Editor's note: First of all—a big thank you to you, reading this. A portion of the proceeds from bookings and reservations on byFood go to NPOs that work with children in need. Thanks to the support of our customers, one of our NPO partners, Seibo JAPAN, has been able to expand their school-meal services in Malawi. To find out more about byFood's involvement in charitable initiatives, take a look at our Food for Happiness Project.
More Meals for Children in Malawi
Seibo JAPAN has launched school-meal services at six new locations in Malawi, bringing their much-needed nutritional support to hundreds more children. As of April 26th, 2023, the NPO now provides school-lunch support at a total of 17 community-based centers for children (CBCCs) through its local division, Seibo Malawi. The NPO, which was established in 2016, currently supports more than 16 000 children across the country.
Support at a Critical Time
The new CBCCs that have been added to the school-lunch program are in Mpotola, Dyechiti, Tsamirani, Bwemba, Katondo and Chibanzi, all of which are in the rural Blantyre area in southern Malawi.
The expansion comes at a critical time: the region is grappling with a significant reduction of its maize crop, with yield losses expected to amount to roughly 15 000 hectares. Maize is a staple food throughout Malawi, particularly in rural areas.
Tucking into Phala
The CBCCs were divided into two groups, with an official opening ceremony taking place at each group. To kick things off, Seibo staff members showed the CBCC teams how to use the new stoves that had been supplied, as well as how to make Phala, a much-loved local dish that can be described as a sweetened corn porridge.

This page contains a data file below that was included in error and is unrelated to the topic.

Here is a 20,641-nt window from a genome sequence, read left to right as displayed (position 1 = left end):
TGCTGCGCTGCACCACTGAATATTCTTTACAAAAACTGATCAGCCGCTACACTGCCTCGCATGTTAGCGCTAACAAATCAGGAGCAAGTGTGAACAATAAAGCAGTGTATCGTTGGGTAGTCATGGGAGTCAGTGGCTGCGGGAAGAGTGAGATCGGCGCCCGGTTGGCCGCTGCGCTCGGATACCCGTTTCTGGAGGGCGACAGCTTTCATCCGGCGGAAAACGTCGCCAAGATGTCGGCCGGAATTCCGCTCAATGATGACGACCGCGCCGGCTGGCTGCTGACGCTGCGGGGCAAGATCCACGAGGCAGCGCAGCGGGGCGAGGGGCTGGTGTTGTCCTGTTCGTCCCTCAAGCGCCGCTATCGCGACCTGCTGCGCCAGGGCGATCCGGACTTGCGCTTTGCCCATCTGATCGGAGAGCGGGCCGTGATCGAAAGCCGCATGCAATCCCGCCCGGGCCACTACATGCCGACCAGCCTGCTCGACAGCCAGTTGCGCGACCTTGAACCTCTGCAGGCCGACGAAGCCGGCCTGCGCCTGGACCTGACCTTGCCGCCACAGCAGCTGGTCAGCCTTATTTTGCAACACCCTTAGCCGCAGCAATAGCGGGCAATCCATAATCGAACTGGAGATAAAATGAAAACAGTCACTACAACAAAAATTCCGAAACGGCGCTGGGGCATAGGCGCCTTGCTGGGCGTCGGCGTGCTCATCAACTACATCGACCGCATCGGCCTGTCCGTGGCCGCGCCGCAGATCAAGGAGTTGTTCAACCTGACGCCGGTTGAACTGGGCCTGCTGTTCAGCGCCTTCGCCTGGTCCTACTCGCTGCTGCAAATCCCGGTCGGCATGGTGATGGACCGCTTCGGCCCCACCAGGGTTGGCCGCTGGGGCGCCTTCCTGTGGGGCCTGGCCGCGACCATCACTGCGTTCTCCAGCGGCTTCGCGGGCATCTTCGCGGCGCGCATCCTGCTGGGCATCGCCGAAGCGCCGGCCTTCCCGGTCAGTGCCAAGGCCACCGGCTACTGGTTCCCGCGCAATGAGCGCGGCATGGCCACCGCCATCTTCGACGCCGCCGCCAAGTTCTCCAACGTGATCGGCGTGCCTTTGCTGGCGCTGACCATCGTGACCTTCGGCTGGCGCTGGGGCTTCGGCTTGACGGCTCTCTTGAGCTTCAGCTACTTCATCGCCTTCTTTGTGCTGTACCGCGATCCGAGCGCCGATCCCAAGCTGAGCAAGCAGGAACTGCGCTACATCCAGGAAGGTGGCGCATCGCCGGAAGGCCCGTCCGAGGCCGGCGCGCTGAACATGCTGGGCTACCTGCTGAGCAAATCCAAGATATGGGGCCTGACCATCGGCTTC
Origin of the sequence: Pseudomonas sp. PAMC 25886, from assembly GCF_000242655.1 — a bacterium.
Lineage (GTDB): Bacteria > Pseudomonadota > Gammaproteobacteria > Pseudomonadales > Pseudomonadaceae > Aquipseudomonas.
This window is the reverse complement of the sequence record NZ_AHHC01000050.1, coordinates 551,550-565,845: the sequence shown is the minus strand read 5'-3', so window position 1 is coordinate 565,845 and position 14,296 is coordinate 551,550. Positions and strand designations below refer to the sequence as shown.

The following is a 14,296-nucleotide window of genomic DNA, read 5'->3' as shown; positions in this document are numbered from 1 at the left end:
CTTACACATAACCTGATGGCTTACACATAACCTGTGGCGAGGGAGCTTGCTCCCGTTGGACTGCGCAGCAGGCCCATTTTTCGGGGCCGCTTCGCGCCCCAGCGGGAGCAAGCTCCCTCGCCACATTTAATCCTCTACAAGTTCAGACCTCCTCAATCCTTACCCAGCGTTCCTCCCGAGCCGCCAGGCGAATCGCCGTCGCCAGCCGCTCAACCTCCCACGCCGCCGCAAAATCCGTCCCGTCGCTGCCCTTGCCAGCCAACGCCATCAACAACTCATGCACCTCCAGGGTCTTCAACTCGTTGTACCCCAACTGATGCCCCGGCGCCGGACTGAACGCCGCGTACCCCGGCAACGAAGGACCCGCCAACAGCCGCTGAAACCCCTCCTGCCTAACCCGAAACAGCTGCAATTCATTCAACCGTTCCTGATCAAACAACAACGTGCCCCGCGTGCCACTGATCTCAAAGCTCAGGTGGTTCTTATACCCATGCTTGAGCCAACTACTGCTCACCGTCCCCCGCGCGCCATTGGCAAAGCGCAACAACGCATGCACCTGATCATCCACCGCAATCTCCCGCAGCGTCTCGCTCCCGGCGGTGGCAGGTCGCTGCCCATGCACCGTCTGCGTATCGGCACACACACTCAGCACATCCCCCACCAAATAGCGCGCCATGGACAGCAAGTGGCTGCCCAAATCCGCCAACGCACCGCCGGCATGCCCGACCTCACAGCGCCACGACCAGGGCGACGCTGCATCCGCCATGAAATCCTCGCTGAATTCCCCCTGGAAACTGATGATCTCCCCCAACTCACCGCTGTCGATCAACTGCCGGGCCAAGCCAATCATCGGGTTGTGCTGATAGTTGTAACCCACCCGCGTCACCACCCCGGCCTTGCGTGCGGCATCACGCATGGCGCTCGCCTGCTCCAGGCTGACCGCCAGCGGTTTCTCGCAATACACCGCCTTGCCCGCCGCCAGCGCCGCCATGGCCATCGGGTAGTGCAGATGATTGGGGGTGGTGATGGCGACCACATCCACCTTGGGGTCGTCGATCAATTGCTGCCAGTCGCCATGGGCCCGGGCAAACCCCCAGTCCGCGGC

While the Phala was cooking, the Seibo staff conducted an official opening ceremony, inviting leaders from the local community to take part.
Helping Girls Go to School
One of the village chiefs, Group Village Headman Chalamanda, expressed his heartfelt gratitude to Seibo Malawi. “This feeding support will bring more children to school, and further encourage their enrollment,” he said. “This will allow more children in our community to continue their education.”
A large number of learners drop out of school, or fail to enroll entirely, due to a lack of food or money. Girls are disproportionately affected.
Representatives from the local community-based organizations (CBO) assisting with the rollout of the school-lunch-program also thanked Seibo, and encouraged parents and childcare providers to make good use of the support being provided. The children then tucked into a tasty lunch.
The local schools also received cutlery and crockery, as well as basic feeding equipment like basins and buckets with taps, and materials to monitor the school-lunch program. Seibo staff members will visit the centers on a regular basis, to provide ongoing support.
One of the parents present, Lucy Wile, whose son attends Mpotola Kindergarten, said that Seibo’s support has made a big difference to the children’s lives. “In the past, children often did not go to school if there was no food,” she said. “We used to collect corn flour from the villagers to get food, but often there was not enough."
Yohane Ndaluza, the executive secretary of Mpotola CBCC, said that he was also very grateful for Seibo's assistance. Having seen the positive results of Seibo's efforts in other areas, he said he was confident that the school lunches would have a wonderful impact on his community as well. He said that he hoped Seibo would expand to other communities in Malawi.